HRQoL has become an established outcome measure that can be used to monitor and manage COPD. HRQoL can be evaluated by means of disease-specific or generic instruments. The disease-specific instruments focus on a particular condition and its effect on a patient's health [6, 7]. Generic instruments are broad in their scope and applicability enabling the comparisons between different diseases and their treatments. Instead of concentrating on a single condition these questionnaires are designed to capture also the impact of co-morbidities and other quality of life impairing factors. Multiple profile questionnaires such as Short Form 36-item Questionnaire (SF-36), Sickness Impact Profile (SIP), Nottingham Health Profile (NHP), have been tested in COPD [815]. Multi-dimensional preference-based utility scales enable cost-utility analyses that are currently the most useful method in economic evaluation of health care interventions. The most commonly used generic utility instruments in pulmonary diseases are the EQ-5D, the Health Utility Index (HUI) and the 15D [1619]. Given that the assessment of HRQoL is an essential outcome measure to optimise COPD patient management and to evaluate the effectiveness of therapeutic interventions, there is a need for a reliable and valid instrument for routine use in clinical practice.

The AQ20 and the 15D are two well-validated questionnaires that have been applied in the clinical assessments of HRQoL of patients suffering from obstructive pulmonary disorders such as asthma and COPD [6, 7, 2027]. However, to our knowledge, there has been no comparative evaluation of these two questionnaires in COPD patients. In this study in a large cohort of patients with COPD we compare both these instruments and examine their applicability. We assess the convergent validity of the generic 15D using disease-specific AQ20 and examining the correlations among the items of both instruments. In addition we explore how and to what extent the HRQoL in patients with COPD as measured by 15D differs from that of the general population.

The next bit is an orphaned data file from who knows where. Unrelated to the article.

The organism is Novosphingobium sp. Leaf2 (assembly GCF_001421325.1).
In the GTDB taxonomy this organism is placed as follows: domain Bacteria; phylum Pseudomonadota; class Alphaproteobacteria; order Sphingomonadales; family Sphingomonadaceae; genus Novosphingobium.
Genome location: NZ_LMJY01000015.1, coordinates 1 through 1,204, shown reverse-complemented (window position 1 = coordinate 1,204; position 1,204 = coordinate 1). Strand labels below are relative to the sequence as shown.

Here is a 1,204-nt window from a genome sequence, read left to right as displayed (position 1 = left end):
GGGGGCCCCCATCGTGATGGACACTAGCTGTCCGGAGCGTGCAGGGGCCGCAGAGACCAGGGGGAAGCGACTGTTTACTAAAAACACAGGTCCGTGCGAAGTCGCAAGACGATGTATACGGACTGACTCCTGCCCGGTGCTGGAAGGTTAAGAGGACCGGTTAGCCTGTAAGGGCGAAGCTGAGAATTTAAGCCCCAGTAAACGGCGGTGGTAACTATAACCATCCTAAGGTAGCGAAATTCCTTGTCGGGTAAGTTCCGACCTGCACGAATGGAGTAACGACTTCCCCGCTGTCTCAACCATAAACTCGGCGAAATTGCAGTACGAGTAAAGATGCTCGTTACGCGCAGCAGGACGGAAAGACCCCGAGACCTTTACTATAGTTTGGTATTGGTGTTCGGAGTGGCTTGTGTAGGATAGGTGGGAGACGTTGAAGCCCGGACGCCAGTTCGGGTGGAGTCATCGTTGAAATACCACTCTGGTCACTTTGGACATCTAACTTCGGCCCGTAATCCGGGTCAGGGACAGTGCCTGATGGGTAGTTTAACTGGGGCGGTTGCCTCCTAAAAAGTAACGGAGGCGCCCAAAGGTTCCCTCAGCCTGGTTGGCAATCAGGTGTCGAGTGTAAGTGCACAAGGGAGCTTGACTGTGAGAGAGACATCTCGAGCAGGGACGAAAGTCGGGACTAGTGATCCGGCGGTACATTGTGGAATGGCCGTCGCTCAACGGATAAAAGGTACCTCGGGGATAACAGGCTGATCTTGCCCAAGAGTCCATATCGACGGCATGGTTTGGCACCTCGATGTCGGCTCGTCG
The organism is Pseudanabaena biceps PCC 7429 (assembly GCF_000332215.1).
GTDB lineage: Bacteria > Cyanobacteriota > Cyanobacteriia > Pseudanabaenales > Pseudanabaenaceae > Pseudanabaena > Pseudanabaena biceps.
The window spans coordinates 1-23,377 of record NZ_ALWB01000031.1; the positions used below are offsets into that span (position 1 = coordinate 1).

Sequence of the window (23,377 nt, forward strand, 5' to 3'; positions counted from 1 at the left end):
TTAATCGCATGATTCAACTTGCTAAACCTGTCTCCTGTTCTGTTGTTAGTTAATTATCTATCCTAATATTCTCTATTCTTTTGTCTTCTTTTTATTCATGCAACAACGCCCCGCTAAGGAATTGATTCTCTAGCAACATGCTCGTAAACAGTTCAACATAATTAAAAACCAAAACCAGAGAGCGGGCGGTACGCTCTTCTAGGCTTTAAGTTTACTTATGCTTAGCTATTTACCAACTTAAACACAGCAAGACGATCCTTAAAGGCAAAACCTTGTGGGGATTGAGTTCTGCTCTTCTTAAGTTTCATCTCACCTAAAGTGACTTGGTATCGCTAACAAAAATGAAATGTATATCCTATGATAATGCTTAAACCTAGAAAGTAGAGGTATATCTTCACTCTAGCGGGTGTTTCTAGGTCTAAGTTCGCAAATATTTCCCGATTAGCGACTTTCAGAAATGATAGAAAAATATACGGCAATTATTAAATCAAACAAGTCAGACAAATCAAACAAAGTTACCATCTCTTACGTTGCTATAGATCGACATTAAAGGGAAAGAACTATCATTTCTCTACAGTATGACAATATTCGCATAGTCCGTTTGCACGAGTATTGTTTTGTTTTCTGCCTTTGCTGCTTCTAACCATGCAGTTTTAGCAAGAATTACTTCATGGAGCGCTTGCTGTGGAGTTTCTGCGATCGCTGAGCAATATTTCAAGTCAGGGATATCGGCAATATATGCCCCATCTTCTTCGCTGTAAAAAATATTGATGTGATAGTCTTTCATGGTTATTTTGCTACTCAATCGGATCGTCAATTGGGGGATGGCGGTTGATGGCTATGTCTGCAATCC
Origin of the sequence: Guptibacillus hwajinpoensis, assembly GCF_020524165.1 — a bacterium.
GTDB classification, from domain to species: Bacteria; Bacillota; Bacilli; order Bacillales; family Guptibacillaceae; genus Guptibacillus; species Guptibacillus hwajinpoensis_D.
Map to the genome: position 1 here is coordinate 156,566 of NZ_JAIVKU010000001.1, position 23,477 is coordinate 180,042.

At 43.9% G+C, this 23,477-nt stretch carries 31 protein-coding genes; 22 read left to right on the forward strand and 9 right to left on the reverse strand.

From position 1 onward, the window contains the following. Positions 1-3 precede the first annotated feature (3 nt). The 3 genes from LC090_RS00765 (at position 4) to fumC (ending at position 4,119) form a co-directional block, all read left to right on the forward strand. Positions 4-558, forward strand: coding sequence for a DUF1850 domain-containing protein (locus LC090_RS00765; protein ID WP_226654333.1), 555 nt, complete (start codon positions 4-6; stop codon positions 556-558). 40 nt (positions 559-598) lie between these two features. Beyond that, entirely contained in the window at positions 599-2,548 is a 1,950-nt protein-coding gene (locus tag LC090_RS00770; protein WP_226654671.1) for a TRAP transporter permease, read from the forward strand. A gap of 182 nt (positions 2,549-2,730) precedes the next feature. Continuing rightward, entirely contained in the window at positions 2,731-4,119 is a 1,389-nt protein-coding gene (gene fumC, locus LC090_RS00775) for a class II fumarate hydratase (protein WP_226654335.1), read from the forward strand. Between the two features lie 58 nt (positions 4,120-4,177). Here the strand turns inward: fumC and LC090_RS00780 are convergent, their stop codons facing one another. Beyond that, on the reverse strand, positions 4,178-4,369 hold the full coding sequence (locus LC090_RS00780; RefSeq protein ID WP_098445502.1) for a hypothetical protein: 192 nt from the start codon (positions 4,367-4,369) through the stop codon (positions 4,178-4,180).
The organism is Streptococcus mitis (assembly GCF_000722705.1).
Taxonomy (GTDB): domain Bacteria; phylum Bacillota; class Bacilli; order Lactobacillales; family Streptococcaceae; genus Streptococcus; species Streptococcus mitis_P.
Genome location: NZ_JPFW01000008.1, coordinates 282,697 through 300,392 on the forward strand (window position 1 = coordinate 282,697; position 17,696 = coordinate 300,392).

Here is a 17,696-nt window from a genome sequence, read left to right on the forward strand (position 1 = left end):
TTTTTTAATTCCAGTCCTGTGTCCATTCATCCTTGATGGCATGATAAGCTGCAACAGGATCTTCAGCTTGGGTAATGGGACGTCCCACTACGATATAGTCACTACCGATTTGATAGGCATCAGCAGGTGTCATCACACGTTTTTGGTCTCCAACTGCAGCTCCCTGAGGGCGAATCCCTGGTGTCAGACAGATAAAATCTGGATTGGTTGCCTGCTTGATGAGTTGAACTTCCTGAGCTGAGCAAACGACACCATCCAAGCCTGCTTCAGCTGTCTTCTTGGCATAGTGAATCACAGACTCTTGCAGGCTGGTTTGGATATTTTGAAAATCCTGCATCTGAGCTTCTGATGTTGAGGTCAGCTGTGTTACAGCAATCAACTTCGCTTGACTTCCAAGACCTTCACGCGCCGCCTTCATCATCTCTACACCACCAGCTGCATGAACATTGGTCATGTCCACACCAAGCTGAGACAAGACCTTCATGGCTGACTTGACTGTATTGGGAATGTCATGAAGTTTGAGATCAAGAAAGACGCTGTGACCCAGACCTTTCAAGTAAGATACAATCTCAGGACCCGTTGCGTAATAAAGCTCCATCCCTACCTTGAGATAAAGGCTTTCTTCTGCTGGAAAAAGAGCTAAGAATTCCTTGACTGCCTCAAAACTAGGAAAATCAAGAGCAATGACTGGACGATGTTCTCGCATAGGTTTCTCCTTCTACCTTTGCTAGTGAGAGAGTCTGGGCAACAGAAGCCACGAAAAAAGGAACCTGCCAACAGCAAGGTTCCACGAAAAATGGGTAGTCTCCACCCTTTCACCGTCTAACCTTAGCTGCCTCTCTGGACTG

Materials and methods

Subjects

This study belongs to a large clinical study of a cohort of COPD patients in Finland [28]. Shortly, all patients with COPD who had visited the Pulmonary Clinics of the Helsinki and Turku University Hospitals during the years 1995-2006 were identified from the Hospital Discharge Registries. The databases were screened by ICD10 code J44.8 and contained all patients between 18 to 75 years of age. The inclusion criterion was a diagnosis of COPD based on post-bronchodilatation spirometry according to GOLD criteria [29]. The research visits occurred during the years 2005-2007. All participants (N = 844) gave their informed consent to allow the research consortium to collect, merge, and analyze their comprehensive medical history from all healthcare providers who had treated them during the past 5-10 years and agreed to continue their follow-up on an annual basis for the next 10 years [28].